Meanwhile, yields in fixed-income markets are plumbing all-time historic lows. Ten-year Treasury yields are at roughly 65 basis points, and even some high-risk junk bonds are throwing off yield of less than 3%. Given those anaemic numbers, the use of bonds as insurance against equity volatility is becoming harder to justify for most investors.

“And the idea that stocks and bonds are negatively correlated isn’t a hard-set rule,” Klymochko said. “That negative correlation has really only manifested itself in the last 20 years or so. There have been many periods including the 1970s when they were actually positively correlated, and that’s problematic for the traditional 60-40 portfolio, or some variant of it, when both asset classes decline at the same time.”

Given those perils in traditional assets, the need to use alternatives to achieve financial objectives becomes clearer. Pension funds, which generally have annualized return hurdles in the neighbourhood of 7%, are among many categories of institutional investors that are allocating up to 50% of their portfolios to alternatives. It’s with that in mind that Accelerate designed its OneChoice Alternative Model Portfolio.

“We started out by looking at the endowment model portfolio, which was pioneered by Yale and really perfected over the past number of decades,” Klymochko said. “We wanted to provide advisors and individual investors with easy and low-cost access to that type of alternative portfolio.”

As it stands now, the portfolio is composed of six alternative asset classes, each of which fulfills a specific purpose. The Absolute Return asset class, for example, seeks to provide uncorrelated returns, while the Private Credit asset class is there to provide yield. Real Assets are expected to provide yield and capital appreciation, while Alternative Currencies provide inflation protection and maintenance of purchasing power. Finally, both Private Equity and Alternative Equity aim to provide alpha or performance above and beyond the equity index.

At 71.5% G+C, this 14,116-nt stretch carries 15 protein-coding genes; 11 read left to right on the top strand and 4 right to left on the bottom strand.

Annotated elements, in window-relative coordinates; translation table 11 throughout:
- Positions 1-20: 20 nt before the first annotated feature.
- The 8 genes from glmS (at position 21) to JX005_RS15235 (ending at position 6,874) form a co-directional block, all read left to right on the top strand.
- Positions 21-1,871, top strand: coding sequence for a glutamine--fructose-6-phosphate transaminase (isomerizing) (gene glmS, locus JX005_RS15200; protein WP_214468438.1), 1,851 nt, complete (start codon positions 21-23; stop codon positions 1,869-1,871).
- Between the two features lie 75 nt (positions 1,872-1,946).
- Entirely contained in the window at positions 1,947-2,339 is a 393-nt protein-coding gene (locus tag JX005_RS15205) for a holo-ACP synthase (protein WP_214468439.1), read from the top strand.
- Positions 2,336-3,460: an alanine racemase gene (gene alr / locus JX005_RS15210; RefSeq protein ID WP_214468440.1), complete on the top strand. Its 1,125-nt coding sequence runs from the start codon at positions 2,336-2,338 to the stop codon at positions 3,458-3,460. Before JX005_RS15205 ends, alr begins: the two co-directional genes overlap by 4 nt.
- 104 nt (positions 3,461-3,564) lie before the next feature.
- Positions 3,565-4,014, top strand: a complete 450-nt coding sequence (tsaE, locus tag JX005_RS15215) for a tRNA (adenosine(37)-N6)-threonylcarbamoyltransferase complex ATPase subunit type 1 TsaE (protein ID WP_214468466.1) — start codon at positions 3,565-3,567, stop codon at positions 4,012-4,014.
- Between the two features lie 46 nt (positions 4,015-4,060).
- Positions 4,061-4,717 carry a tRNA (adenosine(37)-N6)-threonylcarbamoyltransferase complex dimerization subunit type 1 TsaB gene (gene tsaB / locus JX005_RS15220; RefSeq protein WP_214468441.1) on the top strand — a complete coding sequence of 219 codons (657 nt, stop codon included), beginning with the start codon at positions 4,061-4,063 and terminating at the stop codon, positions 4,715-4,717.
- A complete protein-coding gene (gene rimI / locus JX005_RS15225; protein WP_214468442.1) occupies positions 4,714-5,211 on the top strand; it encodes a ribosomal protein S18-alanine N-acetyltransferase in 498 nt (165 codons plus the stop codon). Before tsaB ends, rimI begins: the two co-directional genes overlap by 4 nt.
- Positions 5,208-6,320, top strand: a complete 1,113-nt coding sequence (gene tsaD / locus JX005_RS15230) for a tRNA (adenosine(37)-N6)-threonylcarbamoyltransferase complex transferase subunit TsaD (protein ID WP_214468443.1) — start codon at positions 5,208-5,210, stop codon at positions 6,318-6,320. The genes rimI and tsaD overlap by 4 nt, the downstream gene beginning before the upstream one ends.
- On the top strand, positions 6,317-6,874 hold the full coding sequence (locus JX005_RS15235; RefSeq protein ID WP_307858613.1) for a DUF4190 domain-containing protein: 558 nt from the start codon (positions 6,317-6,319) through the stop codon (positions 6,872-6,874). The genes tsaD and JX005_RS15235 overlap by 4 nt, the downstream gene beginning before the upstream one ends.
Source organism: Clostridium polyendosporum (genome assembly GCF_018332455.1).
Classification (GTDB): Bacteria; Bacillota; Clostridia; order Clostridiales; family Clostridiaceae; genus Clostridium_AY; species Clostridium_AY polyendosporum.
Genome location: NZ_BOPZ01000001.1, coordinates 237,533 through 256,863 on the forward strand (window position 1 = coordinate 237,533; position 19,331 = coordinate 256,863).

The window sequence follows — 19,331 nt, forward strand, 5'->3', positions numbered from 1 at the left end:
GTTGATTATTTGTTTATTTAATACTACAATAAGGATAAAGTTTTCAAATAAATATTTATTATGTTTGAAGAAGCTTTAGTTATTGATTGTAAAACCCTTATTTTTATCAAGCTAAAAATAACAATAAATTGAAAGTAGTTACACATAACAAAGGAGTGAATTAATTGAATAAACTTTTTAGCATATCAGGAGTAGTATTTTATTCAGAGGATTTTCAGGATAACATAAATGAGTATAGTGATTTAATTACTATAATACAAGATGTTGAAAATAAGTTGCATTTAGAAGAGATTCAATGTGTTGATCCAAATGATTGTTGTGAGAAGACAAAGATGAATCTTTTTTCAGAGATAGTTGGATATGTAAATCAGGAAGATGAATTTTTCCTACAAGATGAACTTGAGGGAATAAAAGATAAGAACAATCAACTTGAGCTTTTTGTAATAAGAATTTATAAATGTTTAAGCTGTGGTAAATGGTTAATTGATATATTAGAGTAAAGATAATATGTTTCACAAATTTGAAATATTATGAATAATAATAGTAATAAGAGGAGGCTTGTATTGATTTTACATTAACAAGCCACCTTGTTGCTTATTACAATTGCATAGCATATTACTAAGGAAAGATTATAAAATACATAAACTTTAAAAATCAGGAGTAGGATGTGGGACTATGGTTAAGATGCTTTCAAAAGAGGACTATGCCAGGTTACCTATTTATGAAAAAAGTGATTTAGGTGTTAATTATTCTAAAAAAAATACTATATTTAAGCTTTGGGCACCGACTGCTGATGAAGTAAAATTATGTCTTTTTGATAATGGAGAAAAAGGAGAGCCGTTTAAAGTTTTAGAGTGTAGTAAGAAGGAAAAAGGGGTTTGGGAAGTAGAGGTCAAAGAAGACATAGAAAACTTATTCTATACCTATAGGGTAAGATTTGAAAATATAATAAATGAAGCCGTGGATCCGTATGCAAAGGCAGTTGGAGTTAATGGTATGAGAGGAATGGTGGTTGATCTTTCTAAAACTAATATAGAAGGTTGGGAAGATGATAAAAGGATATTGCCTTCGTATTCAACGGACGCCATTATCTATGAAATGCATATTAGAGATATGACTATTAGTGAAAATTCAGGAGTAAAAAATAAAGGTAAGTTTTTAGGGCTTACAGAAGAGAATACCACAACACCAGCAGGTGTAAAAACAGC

Combining that blend of uncorrelated investments with traditional asset classes, Klymochko said, has the advantage of lowering risk while increasing risk-adjusted returns. That, in turn, puts investors on a more stable path to achieving their financial goals.

“I would say the best portfolio is one investors can stick with,” he said. “What I see nowadays, unfortunately, is some investors more heavily weighting toward equities … there’s a good chance all that’s accomplishing is increasing risk. The odds are we’ll face another bout of volatility and that ends in tears.”

With Accelerate’s new alternative model portfolio, the firm advises investors to consider adopting a 50-30-20 asset allocation, with 50% in equities, 30% in fixed income, and 20% in alternatives. The firm also has plans to launch its alternative portfolio as an ETF, which will come with a management fee of 20 basis points

“We’re pushing to offer this tremendous value proposition to accomplish all the goals that an advisor wants out of an alternative portfolio for a low fee,” Klymochko said.

 

Read original article here.